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  #1  
Old 11-05-2008, 10:48 PM
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Default Remove Bark From Potential Walking Sticks

Just curious as to how you guys remove the bark from sticks before you begin to make a walking stick. Sometimes it's a bear to do.

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Old 11-06-2008, 07:55 AM
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Default Re: Remove Bark From Potential Walking Sticks

I know what you mean. I have several that I think I should have removed the bark as should as I got them. Diamond Willow and Cypress. I've tried Vinegar and water which was recommended but it didn't really help that much. Maybe not doing it right. I soaked it pretty good but didn't really help that much. Still have it to do.
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Old 11-06-2008, 08:29 AM
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Default Re: Remove Bark From Potential Walking Sticks

Some sticks need the bark removed right away....like Navajo willow for example, others like mesquite, need to lay out in the sun for 6 months or so.....thats here..all depends on the trees in your area..you need to experiment. Mesquite bark pulls off in big strips when dry...glued on when fresh....willow is the opposite, peels right off when wet...forget it when dry LOL
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Old 11-06-2008, 09:22 PM
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Default Re: Remove Bark From Potential Walking Sticks

I use a pressure washer to remove the bark from the sticks.

Make short work of most types of wood.
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Old 11-06-2008, 09:30 PM
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Default Re: Remove Bark From Potential Walking Sticks

From my understanding it depends on the type of wood and the time of year that it's harvested. The bark on Deciduous trees seems to peal easier in the spring when the cambium layer is real wet . On Conifer's it doesn't seem to make much difference but the sooner that you strip the bark off any tree after cutting it down the easier it will come.
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Old 11-07-2008, 06:24 AM
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Default Re: Remove Bark From Potential Walking Sticks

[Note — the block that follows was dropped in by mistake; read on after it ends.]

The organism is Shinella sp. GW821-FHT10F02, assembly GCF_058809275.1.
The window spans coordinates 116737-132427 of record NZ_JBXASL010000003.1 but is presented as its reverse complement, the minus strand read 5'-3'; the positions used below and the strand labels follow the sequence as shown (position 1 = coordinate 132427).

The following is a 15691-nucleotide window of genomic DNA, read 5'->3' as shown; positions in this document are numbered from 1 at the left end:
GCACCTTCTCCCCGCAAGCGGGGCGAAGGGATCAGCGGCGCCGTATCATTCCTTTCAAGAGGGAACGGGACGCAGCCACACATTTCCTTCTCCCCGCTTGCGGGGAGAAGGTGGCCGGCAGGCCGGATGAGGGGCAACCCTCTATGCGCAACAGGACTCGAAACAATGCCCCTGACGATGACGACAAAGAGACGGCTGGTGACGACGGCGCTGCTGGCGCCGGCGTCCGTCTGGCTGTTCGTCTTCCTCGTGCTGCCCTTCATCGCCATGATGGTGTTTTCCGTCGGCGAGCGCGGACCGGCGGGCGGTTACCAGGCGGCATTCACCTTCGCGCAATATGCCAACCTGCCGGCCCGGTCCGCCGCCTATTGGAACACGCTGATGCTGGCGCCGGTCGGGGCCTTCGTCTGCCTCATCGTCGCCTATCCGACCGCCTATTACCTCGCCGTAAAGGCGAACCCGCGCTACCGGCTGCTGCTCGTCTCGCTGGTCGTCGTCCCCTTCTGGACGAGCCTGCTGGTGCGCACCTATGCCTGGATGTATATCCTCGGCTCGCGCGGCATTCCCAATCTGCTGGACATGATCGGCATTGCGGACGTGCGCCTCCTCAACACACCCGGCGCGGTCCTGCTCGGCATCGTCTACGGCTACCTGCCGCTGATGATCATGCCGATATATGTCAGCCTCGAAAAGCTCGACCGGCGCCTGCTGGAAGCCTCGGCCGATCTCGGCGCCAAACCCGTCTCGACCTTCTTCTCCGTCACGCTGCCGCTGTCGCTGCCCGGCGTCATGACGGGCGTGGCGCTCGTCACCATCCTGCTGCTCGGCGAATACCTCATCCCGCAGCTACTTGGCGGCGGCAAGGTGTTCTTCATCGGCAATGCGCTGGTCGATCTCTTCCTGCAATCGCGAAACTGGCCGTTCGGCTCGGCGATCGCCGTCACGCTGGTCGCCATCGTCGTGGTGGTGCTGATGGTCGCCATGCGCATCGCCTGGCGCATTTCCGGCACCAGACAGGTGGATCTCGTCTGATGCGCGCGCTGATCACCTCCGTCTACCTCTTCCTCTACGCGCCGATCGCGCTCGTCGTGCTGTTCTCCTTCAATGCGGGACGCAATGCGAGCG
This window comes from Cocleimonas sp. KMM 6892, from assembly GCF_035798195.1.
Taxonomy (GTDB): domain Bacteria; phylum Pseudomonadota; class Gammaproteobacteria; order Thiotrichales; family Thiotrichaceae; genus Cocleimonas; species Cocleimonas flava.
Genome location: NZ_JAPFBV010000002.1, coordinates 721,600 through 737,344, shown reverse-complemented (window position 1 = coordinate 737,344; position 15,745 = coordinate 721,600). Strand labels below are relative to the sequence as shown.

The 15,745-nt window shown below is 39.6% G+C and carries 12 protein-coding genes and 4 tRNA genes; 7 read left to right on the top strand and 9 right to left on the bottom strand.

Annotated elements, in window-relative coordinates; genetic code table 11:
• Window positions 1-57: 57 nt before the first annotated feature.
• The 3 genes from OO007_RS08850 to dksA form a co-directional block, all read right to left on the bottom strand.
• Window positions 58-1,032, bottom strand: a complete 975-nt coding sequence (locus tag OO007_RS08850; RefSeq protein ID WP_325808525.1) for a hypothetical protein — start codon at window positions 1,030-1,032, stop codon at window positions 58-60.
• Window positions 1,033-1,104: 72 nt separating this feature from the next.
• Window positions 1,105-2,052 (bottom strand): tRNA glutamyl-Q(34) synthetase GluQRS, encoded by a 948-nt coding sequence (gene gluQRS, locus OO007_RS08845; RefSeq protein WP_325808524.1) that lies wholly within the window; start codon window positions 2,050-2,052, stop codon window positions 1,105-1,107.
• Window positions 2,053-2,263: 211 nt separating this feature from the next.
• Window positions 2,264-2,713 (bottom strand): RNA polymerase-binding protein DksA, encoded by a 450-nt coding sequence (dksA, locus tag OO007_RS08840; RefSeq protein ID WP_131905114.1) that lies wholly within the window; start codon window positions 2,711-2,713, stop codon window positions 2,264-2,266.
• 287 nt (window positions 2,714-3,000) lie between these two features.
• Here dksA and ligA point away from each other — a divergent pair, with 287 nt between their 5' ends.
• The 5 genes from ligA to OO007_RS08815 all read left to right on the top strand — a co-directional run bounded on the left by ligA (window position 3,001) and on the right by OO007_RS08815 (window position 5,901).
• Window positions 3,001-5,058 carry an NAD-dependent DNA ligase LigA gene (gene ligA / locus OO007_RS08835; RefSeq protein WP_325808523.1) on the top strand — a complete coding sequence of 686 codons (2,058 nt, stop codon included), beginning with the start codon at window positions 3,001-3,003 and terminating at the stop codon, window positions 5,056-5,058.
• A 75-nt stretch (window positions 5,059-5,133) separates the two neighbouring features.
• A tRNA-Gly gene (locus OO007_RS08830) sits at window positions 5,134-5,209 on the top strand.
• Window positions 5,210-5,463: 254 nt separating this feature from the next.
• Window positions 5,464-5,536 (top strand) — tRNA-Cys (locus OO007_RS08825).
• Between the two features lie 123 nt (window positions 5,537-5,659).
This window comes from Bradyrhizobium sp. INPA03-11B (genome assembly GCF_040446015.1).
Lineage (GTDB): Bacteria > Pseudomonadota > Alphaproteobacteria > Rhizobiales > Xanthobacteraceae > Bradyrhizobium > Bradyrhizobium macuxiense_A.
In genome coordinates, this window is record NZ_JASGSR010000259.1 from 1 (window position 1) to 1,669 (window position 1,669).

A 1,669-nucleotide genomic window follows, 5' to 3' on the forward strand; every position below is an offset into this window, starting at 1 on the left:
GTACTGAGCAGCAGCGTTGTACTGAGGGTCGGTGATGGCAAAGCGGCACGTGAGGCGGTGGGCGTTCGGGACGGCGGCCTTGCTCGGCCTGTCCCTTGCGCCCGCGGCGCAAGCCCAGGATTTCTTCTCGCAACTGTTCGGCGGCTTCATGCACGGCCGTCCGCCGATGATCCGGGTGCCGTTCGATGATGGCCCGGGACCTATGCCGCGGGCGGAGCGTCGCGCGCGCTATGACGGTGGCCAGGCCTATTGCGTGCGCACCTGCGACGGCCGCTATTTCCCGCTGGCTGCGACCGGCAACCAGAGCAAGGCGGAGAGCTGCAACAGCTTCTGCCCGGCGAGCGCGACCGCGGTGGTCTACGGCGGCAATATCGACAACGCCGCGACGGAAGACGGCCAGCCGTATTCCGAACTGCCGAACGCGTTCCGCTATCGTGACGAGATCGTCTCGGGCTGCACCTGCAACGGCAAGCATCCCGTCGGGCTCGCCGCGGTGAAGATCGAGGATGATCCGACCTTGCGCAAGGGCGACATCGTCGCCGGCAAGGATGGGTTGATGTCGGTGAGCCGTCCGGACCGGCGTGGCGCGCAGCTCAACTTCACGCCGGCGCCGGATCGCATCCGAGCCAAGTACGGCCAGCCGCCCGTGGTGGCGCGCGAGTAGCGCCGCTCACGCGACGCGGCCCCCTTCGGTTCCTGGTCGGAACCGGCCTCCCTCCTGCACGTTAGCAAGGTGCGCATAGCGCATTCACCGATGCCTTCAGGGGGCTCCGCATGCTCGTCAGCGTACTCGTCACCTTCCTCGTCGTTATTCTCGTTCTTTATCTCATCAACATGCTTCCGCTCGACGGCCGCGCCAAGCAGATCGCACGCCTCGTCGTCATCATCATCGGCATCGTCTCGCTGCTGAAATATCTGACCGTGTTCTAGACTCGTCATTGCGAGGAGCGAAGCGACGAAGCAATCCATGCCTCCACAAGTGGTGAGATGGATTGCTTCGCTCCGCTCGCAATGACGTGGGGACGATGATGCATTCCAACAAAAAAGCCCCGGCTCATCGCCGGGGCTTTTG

I hear ya!I've been cutting my sticks in the winter and then dip both ends in wax and then store them for six months to a year.I've never had a stick crack on me (I've done about 50 this way)But I got to say removing the bark is a pain in the ***.I think I 'm going to try the spring and remove the bark asap and then dip the ends and kinda paint the whole stick with wax.
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Old 11-07-2008, 09:16 AM
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Default Re: Remove Bark From Potential Walking Sticks

I've never had any problem with cracking on Deciduous trees under 2" in diameter. I just strip them and then lay them flat to dry out in my shed. In two months in this Florida heat it's like having kiln dried wood. I've never had a need to coat the ends.

But last month I thought that I was going to bring back a red cedar sapling. I cut it down and completely stripped it. The total length was about 8' with the thick end being around 3-1/2" in diameter. I laid it out on the cabin porch deck and after about a week I checked it. Much to my surprise there was a very large linear 3' long crack all the way down to the heart wood at the thickest end.

I cut the stick in two stopping the crack and figured that was the end of the crack and it was from that point on but then it cracked from points about 1' each from either end. I still have a nice piece of wood. I figure that I'll either fill and stain the crack or just fill it with epoxy after I stain the wood.

The large piece that I cut off was a total loss as once I cut it it curled up like a curly-q and cracked in two or three more locations. It will end up as camp fire fodder for my Grand daughter marshmellow raost next year.

I'd never had that happen on a stick before. But then again I'm use to working with Poplar, Sweetgum, Elm, Sycamore and Maple.
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Old 11-08-2008, 11:59 PM
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Default Re: Remove Bark From Potential Walking Sticks

I use a hawkbill knife to debark most of my dry sticks.

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Old 10-25-2012, 04:11 PM
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Default Re: Remove Bark From Potential Walking Sticks

I've read several posts on the topic of removing bark from sticks and don't understand how you can use a pressure washer to remove the bark without tearing up the wood underneath. I have a good many "curly" sticks that I (ignorantly) harvested in Jan, then dried. Now I want to remove the bark and it's all but impossible. My pressure washer will remove some of the bark, but it also shreds the wood beneath the bark.
So what's the secret to successfully using a pressure washer for this?
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Old 10-25-2012, 04:33 PM
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Default Re: Remove Bark From Potential Walking Sticks

I use a pressure washer with about 4,000 psi.

The key to removing the bark without damaging the sticks is the nozzle attachment on the end of the wond.

The attiachment I use is normally used to strip paint off wood decks.

I purchased the attachment at Lowes Precise Fit Turbo Nozzle 3,000 psi.

Here's the link Shop PreciseFit 3000 PSI Turbo Nozzle at Lowes.com
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